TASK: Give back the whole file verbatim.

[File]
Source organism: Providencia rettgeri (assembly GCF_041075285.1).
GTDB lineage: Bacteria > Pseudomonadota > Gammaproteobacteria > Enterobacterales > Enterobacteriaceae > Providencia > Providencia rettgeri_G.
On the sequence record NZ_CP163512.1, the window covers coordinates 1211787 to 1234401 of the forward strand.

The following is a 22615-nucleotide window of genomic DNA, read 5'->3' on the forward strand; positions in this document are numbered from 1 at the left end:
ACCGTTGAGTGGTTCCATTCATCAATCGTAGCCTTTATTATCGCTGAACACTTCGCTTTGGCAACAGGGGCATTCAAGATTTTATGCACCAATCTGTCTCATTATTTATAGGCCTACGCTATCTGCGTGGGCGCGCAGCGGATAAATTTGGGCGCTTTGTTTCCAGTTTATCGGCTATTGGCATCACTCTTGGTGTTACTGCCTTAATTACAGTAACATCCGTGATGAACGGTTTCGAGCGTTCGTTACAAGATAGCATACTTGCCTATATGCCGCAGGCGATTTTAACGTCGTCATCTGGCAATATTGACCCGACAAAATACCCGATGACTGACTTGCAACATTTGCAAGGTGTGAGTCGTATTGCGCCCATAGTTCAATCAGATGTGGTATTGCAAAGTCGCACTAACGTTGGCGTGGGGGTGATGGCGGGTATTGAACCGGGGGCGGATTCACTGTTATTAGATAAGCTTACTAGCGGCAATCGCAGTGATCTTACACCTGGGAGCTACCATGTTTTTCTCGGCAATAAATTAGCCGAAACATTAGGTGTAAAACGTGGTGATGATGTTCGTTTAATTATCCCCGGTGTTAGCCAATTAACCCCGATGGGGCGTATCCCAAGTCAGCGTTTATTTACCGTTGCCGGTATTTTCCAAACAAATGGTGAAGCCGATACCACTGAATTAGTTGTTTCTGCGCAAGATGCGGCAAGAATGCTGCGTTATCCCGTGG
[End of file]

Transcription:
Source organism: Providencia rettgeri (assembly GCF_041075285.1).
GTDB lineage: Bacteria > Pseudomonadota > Gammaproteobacteria > Enterobacterales > Enterobacteriaceae > Providencia > Providencia rettgeri_G.
On the sequence record NZ_CP163512.1, the window covers coordinates 1211787 to 1234401 of the forward strand.

The following is a 22615-nucleotide window of genomic DNA, read 5'->3' on the forward strand; positions in this document are numbered from 1 at the left end:
ACCGTTGAGTGGTTCCATTCATCAATCGTAGCCTTTATTATCGCTGAACACTTCGCTTTGGCAACAGGGGCATTCAAGATTTTATGCACCAATCTGTCTCATTATTTATAGGCCTACGCTATCTGCGTGGGCGCGCAGCGGATAAATTTGGGCGCTTTGTTTCCAGTTTATCGGCTATTGGCATCACTCTTGGTGTTACTGCCTTAATTACAGTAACATCCGTGATGAACGGTTTCGAGCGTTCGTTACAAGATAGCATACTTGCCTATATGCCGCAGGCGATTTTAACGTCGTCATCTGGCAATATTGACCCGACAAAATACCCGATGACTGACTTGCAACATTTGCAAGGTGTGAGTCGTATTGCGCCCATAGTTCAATCAGATGTGGTATTGCAAAGTCGCACTAACGTTGGCGTGGGGGTGATGGCGGGTATTGAACCGGGGGCGGATTCACTGTTATTAGATAAGCTTACTAGCGGCAATCGCAGTGATCTTACACCTGGGAGCTACCATGTTTTTCTCGGCAATAAATTAGCCGAAACATTAGGTGTAAAACGTGGTGATGATGTTCGTTTAATTATCCCCGGTGTTAGCCAATTAACCCCGATGGGGCGTATCCCAAGTCAGCGTTTATTTACCGTTGCCGGTATTTTCCAAACAAATGGTGAAGCCGATACCACTGAATTAGTTGTTTCTGCGCAAGATGCGGCAAGAATGCTGCGTTATCCCGTGG